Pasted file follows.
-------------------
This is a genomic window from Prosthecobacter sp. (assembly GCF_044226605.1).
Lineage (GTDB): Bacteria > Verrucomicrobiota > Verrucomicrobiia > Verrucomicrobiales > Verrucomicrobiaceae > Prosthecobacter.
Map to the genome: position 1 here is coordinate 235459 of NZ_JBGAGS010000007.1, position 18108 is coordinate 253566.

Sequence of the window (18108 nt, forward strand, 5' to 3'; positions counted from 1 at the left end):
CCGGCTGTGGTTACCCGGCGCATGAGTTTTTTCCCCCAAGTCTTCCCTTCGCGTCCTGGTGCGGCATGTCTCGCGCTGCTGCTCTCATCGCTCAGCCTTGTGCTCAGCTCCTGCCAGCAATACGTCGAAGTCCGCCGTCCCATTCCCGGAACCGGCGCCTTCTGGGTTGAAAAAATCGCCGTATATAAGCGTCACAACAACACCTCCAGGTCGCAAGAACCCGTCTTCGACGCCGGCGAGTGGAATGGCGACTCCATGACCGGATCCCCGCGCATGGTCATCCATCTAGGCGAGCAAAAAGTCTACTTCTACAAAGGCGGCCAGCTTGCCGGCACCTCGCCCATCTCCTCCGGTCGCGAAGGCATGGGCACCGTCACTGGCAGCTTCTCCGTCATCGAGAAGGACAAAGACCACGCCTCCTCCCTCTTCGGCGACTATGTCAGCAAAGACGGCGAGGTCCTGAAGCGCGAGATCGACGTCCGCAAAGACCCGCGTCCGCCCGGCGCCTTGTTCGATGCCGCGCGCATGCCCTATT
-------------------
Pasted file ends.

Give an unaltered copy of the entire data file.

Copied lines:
This is a genomic window from Prosthecobacter sp. (assembly GCF_044226605.1).
Lineage (GTDB): Bacteria > Verrucomicrobiota > Verrucomicrobiia > Verrucomicrobiales > Verrucomicrobiaceae > Prosthecobacter.
Map to the genome: position 1 here is coordinate 235459 of NZ_JBGAGS010000007.1, position 18108 is coordinate 253566.

Sequence of the window (18108 nt, forward strand, 5' to 3'; positions counted from 1 at the left end):
CCGGCTGTGGTTACCCGGCGCATGAGTTTTTTCCCCCAAGTCTTCCCTTCGCGTCCTGGTGCGGCATGTCTCGCGCTGCTGCTCTCATCGCTCAGCCTTGTGCTCAGCTCCTGCCAGCAATACGTCGAAGTCCGCCGTCCCATTCCCGGAACCGGCGCCTTCTGGGTTGAAAAAATCGCCGTATATAAGCGTCACAACAACACCTCCAGGTCGCAAGAACCCGTCTTCGACGCCGGCGAGTGGAATGGCGACTCCATGACCGGATCCCCGCGCATGGTCATCCATCTAGGCGAGCAAAAAGTCTACTTCTACAAAGGCGGCCAGCTTGCCGGCACCTCGCCCATCTCCTCCGGTCGCGAAGGCATGGGCACCGTCACTGGCAGCTTCTCCGTCATCGAGAAGGACAAAGACCACGCCTCCTCCCTCTTCGGCGACTATGTCAGCAAAGACGGCGAGGTCCTGAAGCGCGAGATCGACGTCCGCAAAGACCCGCGTCCGCCCGGCGCCTTGTTCGATGCCGCGCGCATGCCCTATT